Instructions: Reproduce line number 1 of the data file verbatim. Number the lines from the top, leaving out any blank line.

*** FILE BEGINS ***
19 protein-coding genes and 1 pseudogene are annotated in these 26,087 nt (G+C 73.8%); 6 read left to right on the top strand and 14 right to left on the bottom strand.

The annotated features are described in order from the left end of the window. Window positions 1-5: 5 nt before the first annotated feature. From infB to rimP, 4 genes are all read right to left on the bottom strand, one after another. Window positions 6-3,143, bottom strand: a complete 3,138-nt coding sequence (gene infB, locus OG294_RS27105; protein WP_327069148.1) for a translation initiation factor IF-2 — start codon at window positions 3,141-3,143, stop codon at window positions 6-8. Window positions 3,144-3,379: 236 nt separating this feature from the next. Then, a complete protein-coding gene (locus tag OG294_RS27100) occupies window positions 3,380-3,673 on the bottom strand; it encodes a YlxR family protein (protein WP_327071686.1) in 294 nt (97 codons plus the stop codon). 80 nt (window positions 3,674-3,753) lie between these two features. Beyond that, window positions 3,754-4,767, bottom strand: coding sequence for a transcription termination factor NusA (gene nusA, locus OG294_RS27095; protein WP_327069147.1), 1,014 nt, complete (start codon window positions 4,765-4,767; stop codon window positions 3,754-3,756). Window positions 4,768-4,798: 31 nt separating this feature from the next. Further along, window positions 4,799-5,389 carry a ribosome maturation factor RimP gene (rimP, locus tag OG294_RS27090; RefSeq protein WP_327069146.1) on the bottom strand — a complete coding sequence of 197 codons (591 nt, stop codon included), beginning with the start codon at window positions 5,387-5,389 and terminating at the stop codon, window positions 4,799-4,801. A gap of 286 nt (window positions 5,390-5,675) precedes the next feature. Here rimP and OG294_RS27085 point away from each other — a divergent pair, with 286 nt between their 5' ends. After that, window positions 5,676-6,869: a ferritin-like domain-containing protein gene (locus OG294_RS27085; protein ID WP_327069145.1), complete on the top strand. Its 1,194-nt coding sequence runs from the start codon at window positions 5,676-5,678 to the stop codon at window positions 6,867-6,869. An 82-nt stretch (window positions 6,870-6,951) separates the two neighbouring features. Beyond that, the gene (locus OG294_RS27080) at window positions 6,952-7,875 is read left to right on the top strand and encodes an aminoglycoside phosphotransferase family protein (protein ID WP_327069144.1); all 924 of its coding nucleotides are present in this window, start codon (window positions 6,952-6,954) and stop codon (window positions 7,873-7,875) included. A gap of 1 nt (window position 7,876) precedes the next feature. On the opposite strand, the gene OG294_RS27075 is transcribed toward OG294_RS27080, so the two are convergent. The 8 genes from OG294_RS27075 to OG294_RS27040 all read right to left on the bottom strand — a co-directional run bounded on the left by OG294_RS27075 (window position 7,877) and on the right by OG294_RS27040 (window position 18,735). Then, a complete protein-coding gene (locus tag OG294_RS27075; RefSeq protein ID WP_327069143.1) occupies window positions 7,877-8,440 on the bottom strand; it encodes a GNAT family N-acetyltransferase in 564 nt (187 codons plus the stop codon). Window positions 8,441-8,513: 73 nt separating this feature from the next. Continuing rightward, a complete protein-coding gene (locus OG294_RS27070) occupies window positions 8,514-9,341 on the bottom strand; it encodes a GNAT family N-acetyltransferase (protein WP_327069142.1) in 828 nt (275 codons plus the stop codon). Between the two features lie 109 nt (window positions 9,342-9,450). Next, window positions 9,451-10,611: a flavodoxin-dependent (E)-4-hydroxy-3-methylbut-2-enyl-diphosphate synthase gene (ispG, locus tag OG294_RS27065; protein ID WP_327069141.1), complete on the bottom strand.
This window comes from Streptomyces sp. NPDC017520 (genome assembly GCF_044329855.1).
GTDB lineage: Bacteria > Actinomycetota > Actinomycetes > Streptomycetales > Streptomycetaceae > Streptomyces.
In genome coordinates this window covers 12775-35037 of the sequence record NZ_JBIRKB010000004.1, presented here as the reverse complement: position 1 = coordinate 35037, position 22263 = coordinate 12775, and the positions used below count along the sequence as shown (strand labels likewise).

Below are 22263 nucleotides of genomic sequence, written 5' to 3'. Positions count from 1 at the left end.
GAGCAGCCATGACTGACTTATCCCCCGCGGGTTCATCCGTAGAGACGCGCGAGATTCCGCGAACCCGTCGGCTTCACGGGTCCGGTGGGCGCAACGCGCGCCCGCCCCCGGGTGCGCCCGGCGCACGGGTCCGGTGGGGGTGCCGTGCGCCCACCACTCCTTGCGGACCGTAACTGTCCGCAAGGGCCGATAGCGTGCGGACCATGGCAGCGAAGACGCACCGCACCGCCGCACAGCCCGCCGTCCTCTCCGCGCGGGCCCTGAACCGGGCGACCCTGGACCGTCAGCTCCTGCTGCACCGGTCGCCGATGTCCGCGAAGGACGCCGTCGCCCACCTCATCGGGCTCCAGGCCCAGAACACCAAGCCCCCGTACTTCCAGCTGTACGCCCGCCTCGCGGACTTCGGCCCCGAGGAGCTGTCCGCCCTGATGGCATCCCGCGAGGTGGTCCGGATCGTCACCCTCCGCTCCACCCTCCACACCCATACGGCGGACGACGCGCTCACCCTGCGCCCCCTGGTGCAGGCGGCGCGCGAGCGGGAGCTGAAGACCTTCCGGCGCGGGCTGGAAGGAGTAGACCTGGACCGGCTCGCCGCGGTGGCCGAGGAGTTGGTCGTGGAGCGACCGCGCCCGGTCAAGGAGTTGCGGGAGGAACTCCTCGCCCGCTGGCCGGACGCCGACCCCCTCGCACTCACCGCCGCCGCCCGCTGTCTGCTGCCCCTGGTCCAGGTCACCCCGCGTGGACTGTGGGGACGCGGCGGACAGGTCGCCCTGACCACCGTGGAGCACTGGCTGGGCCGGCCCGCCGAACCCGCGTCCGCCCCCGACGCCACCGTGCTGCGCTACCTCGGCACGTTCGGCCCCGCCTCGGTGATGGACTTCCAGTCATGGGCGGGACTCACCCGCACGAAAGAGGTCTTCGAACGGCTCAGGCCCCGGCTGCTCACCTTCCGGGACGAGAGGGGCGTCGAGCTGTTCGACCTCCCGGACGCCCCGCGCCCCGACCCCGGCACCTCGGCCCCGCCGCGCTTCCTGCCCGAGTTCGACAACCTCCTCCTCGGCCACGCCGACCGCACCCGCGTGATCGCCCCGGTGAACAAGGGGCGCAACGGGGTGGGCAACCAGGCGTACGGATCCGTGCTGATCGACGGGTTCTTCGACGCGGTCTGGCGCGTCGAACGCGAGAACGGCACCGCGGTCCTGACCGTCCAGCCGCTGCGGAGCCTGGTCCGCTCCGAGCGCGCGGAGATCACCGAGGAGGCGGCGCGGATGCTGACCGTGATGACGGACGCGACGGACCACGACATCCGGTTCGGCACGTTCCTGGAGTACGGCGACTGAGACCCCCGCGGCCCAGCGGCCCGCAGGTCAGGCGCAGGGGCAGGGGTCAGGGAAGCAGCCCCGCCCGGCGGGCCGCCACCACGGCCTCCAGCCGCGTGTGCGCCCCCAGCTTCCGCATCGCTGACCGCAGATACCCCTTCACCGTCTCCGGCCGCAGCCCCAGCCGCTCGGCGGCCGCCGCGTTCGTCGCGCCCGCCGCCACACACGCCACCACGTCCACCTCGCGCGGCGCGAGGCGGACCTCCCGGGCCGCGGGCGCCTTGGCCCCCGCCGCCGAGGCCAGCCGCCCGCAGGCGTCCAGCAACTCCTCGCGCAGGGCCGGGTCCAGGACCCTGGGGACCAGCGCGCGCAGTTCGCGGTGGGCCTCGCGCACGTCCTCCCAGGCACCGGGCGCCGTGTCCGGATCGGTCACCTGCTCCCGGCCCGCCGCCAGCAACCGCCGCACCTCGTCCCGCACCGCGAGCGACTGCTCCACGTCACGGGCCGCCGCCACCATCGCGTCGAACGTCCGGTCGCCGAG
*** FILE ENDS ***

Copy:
19 protein-coding genes and 1 pseudogene are annotated in these 26,087 nt (G+C 73.8%); 6 read left to right on the top strand and 14 right to left on the bottom strand.